1400 Blk 43rd Street

Hit and Run - Property Damage

2015-ODU-000832

Active 09/01/2015

08/31/2015

08/30/2015 1:57pm

1000 Blk 46th Street

Vandalism

2015-ODU-000833

Active 09/03/2015

08/31/2015

08/30/2015 5:00pm

4600 Blk Powhatan Ave.

Vandalism

2015-ODU-000834

Active 09/03/2015

08/31/2015

08/30/2015 7:00pm - 9:30pm

1000 Blk 43rd Street

Burglary

2015-ODU-000835

Active 09/03/2015

08/31/2015

08/30/2015 10:00pm - 10:30pm

1400 Blk 49th Street

Assault - Simple

2015-ODU-000837

Active 09/03/2015

The Mace & Crown

@maceandcrown

@maceandcrown


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Clean Up & Cook Out Students get Involved in Local Community

Josh Boone | Family members of William Chapman II come together to speak at candle light vigil

Calls for Justice Heard at NAACP Black Lives Matter Vigil Amy Poulter Staff Writer The student-run chapter of the National Association for the Advancement of Colored People held a candlelight vigil in support of the Black Lives Matter movement on the evening of September 1 at Old Dominion University. Over 100 students and faculty members gathered on the dimly lit steps outside Webb Center, holding tea light candles and comforting their peers. Fliers were passed out detailing the deaths of AfricanAmerican citizens throughout the nation whose names have been spread across social media using #BlackLivesMatter. “We’re here to pay tribute to those who have lost their lives due to police brutality,” said Samantha Conyers, President of the NAACP chapter at ODU. The national Black Lives Matter movement was created in 2013 in response to the acquittal of George Zimmerman, the Florida man who shot and killed 17-year-old Trayvon Martin.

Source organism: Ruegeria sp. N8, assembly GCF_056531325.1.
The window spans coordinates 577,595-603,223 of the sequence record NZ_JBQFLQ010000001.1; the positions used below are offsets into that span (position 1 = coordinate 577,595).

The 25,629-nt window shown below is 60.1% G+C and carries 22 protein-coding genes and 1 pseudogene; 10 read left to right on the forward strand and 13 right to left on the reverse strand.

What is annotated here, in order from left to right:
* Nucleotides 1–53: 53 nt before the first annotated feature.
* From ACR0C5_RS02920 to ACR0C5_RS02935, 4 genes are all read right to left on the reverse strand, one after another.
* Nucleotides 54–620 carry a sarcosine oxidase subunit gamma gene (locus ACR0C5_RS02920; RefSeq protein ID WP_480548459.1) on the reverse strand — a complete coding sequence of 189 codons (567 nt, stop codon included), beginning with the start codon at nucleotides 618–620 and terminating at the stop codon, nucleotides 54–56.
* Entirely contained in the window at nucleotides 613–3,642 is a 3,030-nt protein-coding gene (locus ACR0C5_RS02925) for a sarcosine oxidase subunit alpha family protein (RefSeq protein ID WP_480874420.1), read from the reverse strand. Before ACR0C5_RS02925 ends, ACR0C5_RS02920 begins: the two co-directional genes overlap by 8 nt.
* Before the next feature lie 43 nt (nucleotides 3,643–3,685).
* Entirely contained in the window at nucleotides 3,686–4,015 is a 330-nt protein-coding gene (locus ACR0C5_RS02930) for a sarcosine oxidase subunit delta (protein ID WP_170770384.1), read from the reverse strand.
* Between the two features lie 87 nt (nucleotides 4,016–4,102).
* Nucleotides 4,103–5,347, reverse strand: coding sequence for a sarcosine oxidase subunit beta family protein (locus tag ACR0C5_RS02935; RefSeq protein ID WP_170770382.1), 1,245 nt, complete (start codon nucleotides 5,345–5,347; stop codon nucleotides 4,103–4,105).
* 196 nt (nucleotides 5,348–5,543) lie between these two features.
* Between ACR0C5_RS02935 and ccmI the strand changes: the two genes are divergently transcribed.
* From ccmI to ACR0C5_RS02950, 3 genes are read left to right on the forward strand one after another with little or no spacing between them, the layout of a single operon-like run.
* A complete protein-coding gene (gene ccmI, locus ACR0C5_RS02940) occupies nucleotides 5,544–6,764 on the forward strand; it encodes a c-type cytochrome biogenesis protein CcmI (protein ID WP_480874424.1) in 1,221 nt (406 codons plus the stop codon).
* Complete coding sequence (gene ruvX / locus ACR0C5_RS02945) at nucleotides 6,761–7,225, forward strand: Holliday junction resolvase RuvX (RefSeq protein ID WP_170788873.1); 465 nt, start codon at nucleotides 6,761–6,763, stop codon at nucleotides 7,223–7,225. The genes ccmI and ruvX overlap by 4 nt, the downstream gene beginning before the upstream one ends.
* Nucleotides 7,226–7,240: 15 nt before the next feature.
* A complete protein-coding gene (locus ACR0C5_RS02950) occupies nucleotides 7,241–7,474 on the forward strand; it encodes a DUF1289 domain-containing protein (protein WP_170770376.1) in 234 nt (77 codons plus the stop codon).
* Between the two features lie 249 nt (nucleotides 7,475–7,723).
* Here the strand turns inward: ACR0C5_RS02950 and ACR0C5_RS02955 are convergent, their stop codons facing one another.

Though the case hasn’t gathered as much national media attention, a local 18-year-old, unarmed man, William Chapman II, was fatally shot by Stephen Rankin, a Portsmouth police officer in April. Chapman had walked to a local Wal-Mart near his home early in the morning on April 22. After several hours had passed and Chapman had not returned home, his mother, Sallie Chapman called the police station. After verifying Chapman’s information, she was informed of his death. The teen’s mother and cousin, Earl Lewis, spoke to vigil attendants about the importance of taking action in their communities. Shortly after Lewis began, the microphone system failed. “The microphones aren’t working, but guess what? I am. My voice will be heard tonight,” Lewis said. Lewis recounted his cousin’s last moments as Chapman’s mother sat quietly in the background. As Lewis paced along the wide steps, his voice rang out over Kauffman mall. “In our neighborhoods, we

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hurt each other. It’s time to stop,” Lewis said. “And as long as we hurt each other, other people think they can do it, too.” Chapman’s mother shared similar sentiments. “You’re innocent until you’re proven guilty. You don’t just take someone’s life,” she said. “But that’s what this officer did.” Chapman’s family was anxiously awaiting the decision of the Portsmouth grand jury on whether Rankin would be indicted. “We have faith,” Lewis said. “We just want justice. That’s what this is all about.” Two days later, the grand jury released their decision, and Rankin was indicted for firstdegree murder. Floetic Movement, an ODU spoken word and poetry group, and student Rivers Taylor performed during the vigil, lending their talents to the cause. Montae Taylor, an ODU student and NAACP member, ended the vigil by uniting his peers and calling them to action.